Food should be kept in its original containers. If something goes bad, it should be removed from the fridge or freezer immediately. You also need to make sure that the food is properly stored on an adequate temperature.

5. Cuts, Burns and fire safety

Some of the most common injuries that happen in the kitchen are burns and cuts. However, they can easily be prevented by following safety measures and using the equipment correctly.

Every staff member who’s in charge of food preparation should have cut resistant gloves. In case your employee cuts himself, the injury needs to be sanitated and taken care of correctly. In addition to that, cooking gloves are a must when operating around the ovens and cookers. Make sure that knives and other sharp things in the kitchen are properly stored on a hand level area to prevent them from falling from a higher place. These safety measurements also include clean and accessible potholders that prevent burns.

You’d expect that fires often happen in the restaurant kitchens. However, if you train your employees on how to recognise the type and put out the fire, you won’t have to worry. Just make sure that you have a fire extinguisher and a fire alarm in the kitchen.

6. Slip hazards

Slipping and falling should be one of your main concerns. Not only in the restaurant where the guests are, but in the kitchen as well.  Make sure that you have enough, clear wet floor signs that can warn your customers and staff that the floor might be slippery. They need to be placed in visible areas after each mopping or spilling.

One of the most dangerous places in the kitchen is beside the sinks and dishwashers. Water and liquid splashes, leaks and spillage happen all the time during the day. That’s why you need to implement durable kitchen mats wherever the risk of slipping and falling is present. They provide high-traction and minimise the chances of slipping and getting hurt. They are usually made of rubber so they besides being long-lasting, they can be easily cleaned.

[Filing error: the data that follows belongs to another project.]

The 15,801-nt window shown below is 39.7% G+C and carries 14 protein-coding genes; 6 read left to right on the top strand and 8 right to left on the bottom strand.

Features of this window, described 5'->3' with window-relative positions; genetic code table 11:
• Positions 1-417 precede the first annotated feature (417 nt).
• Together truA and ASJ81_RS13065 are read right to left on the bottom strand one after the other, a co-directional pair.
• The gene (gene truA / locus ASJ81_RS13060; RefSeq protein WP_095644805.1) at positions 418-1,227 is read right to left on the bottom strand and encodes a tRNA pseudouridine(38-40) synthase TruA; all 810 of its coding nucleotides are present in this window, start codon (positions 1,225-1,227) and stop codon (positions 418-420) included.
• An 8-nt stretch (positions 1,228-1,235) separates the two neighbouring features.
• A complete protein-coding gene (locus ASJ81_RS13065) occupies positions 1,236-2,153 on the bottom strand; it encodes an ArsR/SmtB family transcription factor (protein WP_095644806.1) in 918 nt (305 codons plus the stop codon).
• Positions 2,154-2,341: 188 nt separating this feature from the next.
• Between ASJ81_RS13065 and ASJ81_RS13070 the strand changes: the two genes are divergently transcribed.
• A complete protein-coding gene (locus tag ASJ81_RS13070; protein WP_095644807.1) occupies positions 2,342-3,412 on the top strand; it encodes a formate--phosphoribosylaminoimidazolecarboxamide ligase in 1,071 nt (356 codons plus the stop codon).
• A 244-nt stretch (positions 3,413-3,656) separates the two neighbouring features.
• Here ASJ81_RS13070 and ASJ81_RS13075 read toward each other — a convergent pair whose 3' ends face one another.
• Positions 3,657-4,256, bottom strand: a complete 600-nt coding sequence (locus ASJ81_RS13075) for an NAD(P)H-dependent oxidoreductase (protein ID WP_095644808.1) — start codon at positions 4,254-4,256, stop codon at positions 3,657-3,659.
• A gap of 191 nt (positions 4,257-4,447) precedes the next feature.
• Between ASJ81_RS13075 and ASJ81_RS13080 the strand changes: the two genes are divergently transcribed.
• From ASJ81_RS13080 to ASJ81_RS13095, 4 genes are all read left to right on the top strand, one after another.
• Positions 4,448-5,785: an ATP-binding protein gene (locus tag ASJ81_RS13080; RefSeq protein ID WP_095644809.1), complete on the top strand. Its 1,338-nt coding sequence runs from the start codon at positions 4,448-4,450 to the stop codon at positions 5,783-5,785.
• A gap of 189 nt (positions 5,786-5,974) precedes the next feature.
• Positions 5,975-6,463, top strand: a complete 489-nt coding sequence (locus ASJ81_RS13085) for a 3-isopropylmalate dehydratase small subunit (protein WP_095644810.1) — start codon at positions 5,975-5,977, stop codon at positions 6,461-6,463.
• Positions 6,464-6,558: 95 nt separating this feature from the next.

Another way to prevent injury is to tell your employees not to wear slippery shoes. If you’re the one providing the footwear, make sure the sole of the shoes is non-slippery. 

7. Chemicals

You’re probably aware of the fact that cleaning products contain a lot of chemicals that are toxic if digested. However, plain water and soap are sometimes not enough to properly clean the cutlery and kitchen surfaces to be according to the sanitary rules. If you use store brought products, you’re at risk of getting chemicals in the food, which can cause a lot of problems.

Before you buy your next round of kitchen cleaning supplies, try to make your own. To make all-natural kitchen cleaner you’ll need ingredients such as vinegar, baking soda, lemon or rubbing alcohol. However, it’s commonly known that these types of homemade cleaners don’t smell well like the store brought ones. To improve the smell, add a couple of drops of lavender or cinnamon essential oils, and your kitchen will smell like Christmas or southern France.

Besides the kitchen, tables, where the guests are, should be spotless as well. Dirty tables and cutlery are at risk of spreading viruses and diseases especially of they come in contact with people’s food. That’s why you need to have clean table cloth for every guest that enters your restaurant. Change them every time someone new sits at the table. Don’t forget to clean the floors as well.

Conclusion

As you can see, many things can go wrong in the restaurant. If you follow the precautions and safety measures you minimise the injuries and hazards from happening. Every member of your staff needs to be trained to know how to react in possibly hazardous situations.

If your kitchen is well-equipped and regularly maintained, you don’t have to worry about disastrous things from happening. Take care of your employees and they will take care of the kitchen as they own it. 

 

Stella Ryne

Stella Ryne is an art historian, social media manager, conscious consumer and a proud mother. When she is not trying to improve the things around her (and herself, for that matter), she likes to lose herself in a good book. Stay in touch with Stella via Twitter and  Facebook.